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9/3: Harmonic Intervals East & West

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Harmonic Intervals East vs. West

Let’s compare the harmonic intervals employed by India to those in our Western world.  In India, thirds and thirds of thirds were commonly accepted harmonies for at least a millennium. In Europe, even the just major third (5/4) was considered a “dissonance” until the Ars Nova Period (starting around 1300). After centuries of 3-limit musical purity in the Catholic Church, 5/4 (the fifth harmonic) was accepted as a consonance at the same time that music took a strong turn towards personal emotional expression. The just minor third (6/5, attained by going up a fifth and down a just third on the lattice) is a powerful emotional “inversion” of the major third. If the major third is employed in a song of love, the minor third is used in a song of loss. In 12-eq, however, we don’t capture the true affect of major and minor thirds. The 12-eq major third is 14 cents sharp from the natural third, which is one reason why our music sounds so restless. By contrast, the natural, just major third has an affect of contentment. The 12-eq minor third is 14 cents lower than the just minor third. The piano’s 12-eq minor third is actually an out-of-tune version of the Pythagorean 81/64 (8 cents off) and not the ga-relation of 5/4 (14 cents off) at all. All four of these thirds evoke very different feelings in me.

To my ear, the just major third triggers an emotion of fulfillment and mellow joy. The Pythagorean 3-limit major third is 22 cents higher with a ratio of 81:64, and it seems brighter. The 12-eq major third is 14 cents higher than the 5/4 Just Third and 8 cents lower than the Pythagorean Third. It’s out of tune with both and seems a little manic and unresolved by comparison. The just minor third (C-E1b) evokes in me a feeling of passion and yearning. The power of that feeling is diminished with the Pythagorean minor third, which is a narrower interval by 22 cents and to my ear creates more of a feeling of stoic resignation. Then there is the still-lower septimal minor third (the 7/6 ratio, C-E1b), which blues singers employ to express the feeling of the bottom falling out completely.  We’ll talk more about the septimal minor third in a future chapter. Finally, I play the 12-eq minor third, whose 14-cent out-of-tune flatness makes me feel more sad, despairing, desperate.  Listen to the sounds of Figure 9-4 (Just major vs Pythagorean major vs 12-eq major; just minor vs Pythagorean minor vs septimal/blues minor vs 12-eq minor). What kinds of emotions do these different thirds evoke in you?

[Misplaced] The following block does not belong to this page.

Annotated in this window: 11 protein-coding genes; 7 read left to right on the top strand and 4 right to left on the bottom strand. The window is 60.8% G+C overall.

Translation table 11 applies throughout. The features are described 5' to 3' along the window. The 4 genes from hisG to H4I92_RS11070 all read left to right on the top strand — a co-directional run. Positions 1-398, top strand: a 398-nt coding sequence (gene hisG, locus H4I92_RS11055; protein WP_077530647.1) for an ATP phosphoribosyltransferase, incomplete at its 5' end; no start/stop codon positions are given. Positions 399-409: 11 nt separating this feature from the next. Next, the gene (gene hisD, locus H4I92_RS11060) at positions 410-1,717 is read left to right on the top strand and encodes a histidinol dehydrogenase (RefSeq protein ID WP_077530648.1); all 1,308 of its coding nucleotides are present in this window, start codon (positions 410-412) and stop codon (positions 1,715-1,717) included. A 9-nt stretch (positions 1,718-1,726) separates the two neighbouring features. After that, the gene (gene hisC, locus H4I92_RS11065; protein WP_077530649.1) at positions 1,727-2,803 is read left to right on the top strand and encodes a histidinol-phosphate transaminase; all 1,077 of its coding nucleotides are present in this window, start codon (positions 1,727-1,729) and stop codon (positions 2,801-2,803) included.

Figure 9-4: thirds Just vs Pythagorean vs 12-eq major thirds

Figure 9-4 continued: Just vs. Pythagoran vs. Septimal vs. 12-eq minor thirds

In India, the just major third interval is expressed with the syllable GA….

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